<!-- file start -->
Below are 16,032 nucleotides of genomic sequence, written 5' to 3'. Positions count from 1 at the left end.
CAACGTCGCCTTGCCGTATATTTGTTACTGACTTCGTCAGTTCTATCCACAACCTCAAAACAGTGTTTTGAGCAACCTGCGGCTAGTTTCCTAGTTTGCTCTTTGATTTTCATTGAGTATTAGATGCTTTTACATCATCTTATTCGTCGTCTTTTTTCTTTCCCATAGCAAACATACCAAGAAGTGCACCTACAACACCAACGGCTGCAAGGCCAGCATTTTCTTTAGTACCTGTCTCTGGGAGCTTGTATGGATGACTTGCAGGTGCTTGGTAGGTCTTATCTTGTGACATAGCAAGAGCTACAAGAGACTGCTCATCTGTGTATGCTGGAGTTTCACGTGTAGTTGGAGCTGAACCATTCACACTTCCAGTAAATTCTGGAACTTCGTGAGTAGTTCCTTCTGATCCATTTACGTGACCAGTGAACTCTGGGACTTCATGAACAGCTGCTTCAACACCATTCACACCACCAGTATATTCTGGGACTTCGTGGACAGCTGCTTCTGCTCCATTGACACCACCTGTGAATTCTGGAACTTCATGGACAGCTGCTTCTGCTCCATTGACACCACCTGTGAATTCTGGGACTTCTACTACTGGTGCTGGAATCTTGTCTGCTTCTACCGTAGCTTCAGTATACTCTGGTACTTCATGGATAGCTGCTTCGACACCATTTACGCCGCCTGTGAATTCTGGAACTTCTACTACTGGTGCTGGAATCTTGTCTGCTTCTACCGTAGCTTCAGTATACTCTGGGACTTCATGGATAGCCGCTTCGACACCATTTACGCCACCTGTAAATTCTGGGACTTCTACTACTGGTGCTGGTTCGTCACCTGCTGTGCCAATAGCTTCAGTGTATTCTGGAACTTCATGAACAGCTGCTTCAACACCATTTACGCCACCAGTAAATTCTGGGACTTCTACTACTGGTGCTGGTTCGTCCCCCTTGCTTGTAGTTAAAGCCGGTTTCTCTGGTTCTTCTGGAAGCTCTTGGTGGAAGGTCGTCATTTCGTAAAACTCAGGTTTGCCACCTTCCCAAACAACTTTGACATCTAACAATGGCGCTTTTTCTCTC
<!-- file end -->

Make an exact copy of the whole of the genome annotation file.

Below are 16,032 nucleotides of genomic sequence, written 5' to 3'. Positions count from 1 at the left end.
CAACGTCGCCTTGCCGTATATTTGTTACTGACTTCGTCAGTTCTATCCACAACCTCAAAACAGTGTTTTGAGCAACCTGCGGCTAGTTTCCTAGTTTGCTCTTTGATTTTCATTGAGTATTAGATGCTTTTACATCATCTTATTCGTCGTCTTTTTTCTTTCCCATAGCAAACATACCAAGAAGTGCACCTACAACACCAACGGCTGCAAGGCCAGCATTTTCTTTAGTACCTGTCTCTGGGAGCTTGTATGGATGACTTGCAGGTGCTTGGTAGGTCTTATCTTGTGACATAGCAAGAGCTACAAGAGACTGCTCATCTGTGTATGCTGGAGTTTCACGTGTAGTTGGAGCTGAACCATTCACACTTCCAGTAAATTCTGGAACTTCGTGAGTAGTTCCTTCTGATCCATTTACGTGACCAGTGAACTCTGGGACTTCATGAACAGCTGCTTCAACACCATTCACACCACCAGTATATTCTGGGACTTCGTGGACAGCTGCTTCTGCTCCATTGACACCACCTGTGAATTCTGGAACTTCATGGACAGCTGCTTCTGCTCCATTGACACCACCTGTGAATTCTGGGACTTCTACTACTGGTGCTGGAATCTTGTCTGCTTCTACCGTAGCTTCAGTATACTCTGGTACTTCATGGATAGCTGCTTCGACACCATTTACGCCGCCTGTGAATTCTGGAACTTCTACTACTGGTGCTGGAATCTTGTCTGCTTCTACCGTAGCTTCAGTATACTCTGGGACTTCATGGATAGCCGCTTCGACACCATTTACGCCACCTGTAAATTCTGGGACTTCTACTACTGGTGCTGGTTCGTCACCTGCTGTGCCAATAGCTTCAGTGTATTCTGGAACTTCATGAACAGCTGCTTCAACACCATTTACGCCACCAGTAAATTCTGGGACTTCTACTACTGGTGCTGGTTCGTCCCCCTTGCTTGTAGTTAAAGCCGGTTTCTCTGGTTCTTCTGGAAGCTCTTGGTGGAAGGTCGTCATTTCGTAAAACTCAGGTTTGCCACCTTCCCAAACAACTTTGACATCTAACAATGGCGCTTTTTCTCTC